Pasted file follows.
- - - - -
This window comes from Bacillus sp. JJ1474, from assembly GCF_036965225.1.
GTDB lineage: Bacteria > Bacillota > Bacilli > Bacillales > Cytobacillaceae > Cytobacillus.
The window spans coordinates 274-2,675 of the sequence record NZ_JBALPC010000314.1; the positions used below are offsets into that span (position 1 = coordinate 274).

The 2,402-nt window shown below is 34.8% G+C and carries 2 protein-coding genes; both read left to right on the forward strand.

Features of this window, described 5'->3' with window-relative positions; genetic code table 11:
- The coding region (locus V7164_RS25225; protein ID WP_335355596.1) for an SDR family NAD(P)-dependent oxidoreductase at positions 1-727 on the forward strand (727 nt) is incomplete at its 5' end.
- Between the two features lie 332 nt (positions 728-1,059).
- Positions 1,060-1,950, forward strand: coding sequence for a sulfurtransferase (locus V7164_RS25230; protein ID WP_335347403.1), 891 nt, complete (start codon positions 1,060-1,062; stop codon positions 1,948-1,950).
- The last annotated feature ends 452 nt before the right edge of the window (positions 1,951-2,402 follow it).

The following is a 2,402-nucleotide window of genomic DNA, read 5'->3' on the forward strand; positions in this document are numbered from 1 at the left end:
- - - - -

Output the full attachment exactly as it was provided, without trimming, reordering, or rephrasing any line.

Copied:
This window comes from Bacillus sp. JJ1474, from assembly GCF_036965225.1.
GTDB lineage: Bacteria > Bacillota > Bacilli > Bacillales > Cytobacillaceae > Cytobacillus.
The window spans coordinates 274-2,675 of the sequence record NZ_JBALPC010000314.1; the positions used below are offsets into that span (position 1 = coordinate 274).

The 2,402-nt window shown below is 34.8% G+C and carries 2 protein-coding genes; both read left to right on the forward strand.

Features of this window, described 5'->3' with window-relative positions; genetic code table 11:
- The coding region (locus V7164_RS25225; protein ID WP_335355596.1) for an SDR family NAD(P)-dependent oxidoreductase at positions 1-727 on the forward strand (727 nt) is incomplete at its 5' end.
- Between the two features lie 332 nt (positions 728-1,059).
- Positions 1,060-1,950, forward strand: coding sequence for a sulfurtransferase (locus V7164_RS25230; protein ID WP_335347403.1), 891 nt, complete (start codon positions 1,060-1,062; stop codon positions 1,948-1,950).
- The last annotated feature ends 452 nt before the right edge of the window (positions 1,951-2,402 follow it).

The following is a 2,402-nucleotide window of genomic DNA, read 5'->3' on the forward strand; positions in this document are numbered from 1 at the left end: